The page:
Nov 12, 2013

The Significance of Revelation 5:10 for the Timing and Nature of the Kingdom of God

Michael VlachBy Dr. Michael J. Vlach
Theological Studies

Twitter Facebook RSS Contact Amazon

One often-overlooked kingdom passage is Rev 5:10. Here we find an explicit reference to the kingdom and the saints' role in it:

"You have made them to be a kingdom and priests to our God; and they will reign upon the earth."

This verse has important implications for the kingdom's timing and nature. In sum, it shows that the kingdom of Jesus is future and earthly.

So in this blog entry, I want to address the significance of Rev 5:10 and then make some comments concerning implications regarding millennial views.

The background for Rev 5:10 is the heavenly throne room scene of Revelation 4-5. The Father has a scroll in His hand which represents the title deed to the earth. The time has come for God to judge the world for its rebellion and establish His kingdom. The only One found worthy to take the scroll and open the wrath judgments within it is Jesus the Lamb. Jesus takes the scroll from the Father. Revelation 5:8-10 then reveals a song of praise:

"When He had taken the book, the four living creatures and the twenty-four elders fell down before the Lamb, each one holding a harp and golden bowls full of incense, which are the prayers of the saints. And they sang a new song, saying, 'Worthy are You to take the book and to break its seals; for You were slain, and purchased for God with Your blood men from every tribe and tongue and people and nation. You have made them to be a kingdom and priests to our God; and they will reign upon the earth.'" (emphasis mine).

5 Truths about Revelation 5:10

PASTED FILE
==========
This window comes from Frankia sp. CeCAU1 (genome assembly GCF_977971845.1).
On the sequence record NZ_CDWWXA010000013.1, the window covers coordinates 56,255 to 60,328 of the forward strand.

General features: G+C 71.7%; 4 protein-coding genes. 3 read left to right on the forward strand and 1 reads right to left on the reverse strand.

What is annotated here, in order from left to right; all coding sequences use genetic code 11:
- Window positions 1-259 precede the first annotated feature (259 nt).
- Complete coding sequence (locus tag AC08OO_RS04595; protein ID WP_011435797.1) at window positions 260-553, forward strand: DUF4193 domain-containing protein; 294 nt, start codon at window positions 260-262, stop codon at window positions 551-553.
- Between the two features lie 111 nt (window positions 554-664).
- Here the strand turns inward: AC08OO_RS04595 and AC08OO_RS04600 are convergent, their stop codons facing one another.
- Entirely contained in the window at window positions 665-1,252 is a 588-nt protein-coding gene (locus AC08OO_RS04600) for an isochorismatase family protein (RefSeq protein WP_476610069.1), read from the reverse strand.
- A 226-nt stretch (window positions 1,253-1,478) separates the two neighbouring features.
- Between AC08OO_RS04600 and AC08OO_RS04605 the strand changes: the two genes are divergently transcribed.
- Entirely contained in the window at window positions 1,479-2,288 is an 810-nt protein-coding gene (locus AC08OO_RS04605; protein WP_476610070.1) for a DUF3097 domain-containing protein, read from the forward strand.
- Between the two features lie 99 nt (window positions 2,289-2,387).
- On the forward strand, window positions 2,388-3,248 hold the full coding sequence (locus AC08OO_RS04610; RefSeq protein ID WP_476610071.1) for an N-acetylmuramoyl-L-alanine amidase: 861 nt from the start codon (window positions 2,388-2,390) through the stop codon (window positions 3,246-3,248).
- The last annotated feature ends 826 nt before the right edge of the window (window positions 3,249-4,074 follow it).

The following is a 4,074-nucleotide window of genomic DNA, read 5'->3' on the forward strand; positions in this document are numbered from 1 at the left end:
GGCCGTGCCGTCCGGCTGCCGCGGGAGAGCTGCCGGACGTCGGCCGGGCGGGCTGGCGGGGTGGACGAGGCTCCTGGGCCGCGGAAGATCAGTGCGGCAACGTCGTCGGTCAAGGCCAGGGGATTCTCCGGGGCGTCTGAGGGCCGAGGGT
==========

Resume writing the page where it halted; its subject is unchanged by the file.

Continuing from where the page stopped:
This section reveals five key truths about the kingdom program, including its timing and nature.

First, there is relationship and a distinction between God's kingdom in heaven and the coming kingdom upon the earth. There is a heavenly throne room scene that anticipates a coming kingdom upon the earth. Jesus takes the scroll from the Father on His heavenly throne [Universal Kingdom] so that a "reign upon the earth" [Davidic/Millennial Kingdom] can occur.

That there is a kingdom of the Father in heaven is clear. Revelation 4:2 tells of "One sitting on the throne." Also, the word "throne" is found at least seventeen times in Revelation 4-5. So there is a kingdom that exists in heaven. This is the universal kingdom of the Father as He rules over all. But this heavenly kingdom is not all there is to the kingdom program. It anticipates a kingdom that must be established "upon the earth." This is the kingdom of the Messiah, the Davidic kingdom predicted by Gabriel (see Luke 1:31-33) and Jesus (see Matt 19:28; 25:31).

Second, the people Jesus purchased with His blood are said to be "a kingdom." Believers in Jesus are positionally related to the kingdom and form the nucleus of it (see Rev 1:6). This shows a present relationship of the kingdom to the present, not in the form of a reign yet, but a growing group of followers who have believed in King Jesus and are qualified to enter His kingdom.

Third, the saints of God are destined to reign with Christ. When Jesus reigns, the saints will also reign. This shows that Jesus will share His kingdom authority with His followers. In Rev 2:26-27, Jesus promised His followers that they would share in His reign over the nations. This was motivation for those currently facing difficult times. Because Jesus has authority as "ruler of the kings of the earth," (Rev 1:5) the saints can know that they will reign with Him.

Fourth, this kingdom reign is future—"they will reign." Revelation 5:10 shows that the kingdom of Jesus is future. At the time of the heavenly throne room scene the kingdom reign of Rev 5:10 had not started yet. But this reign will occur after the second coming of Jesus (see Rev 19) as described in Rev 20:4: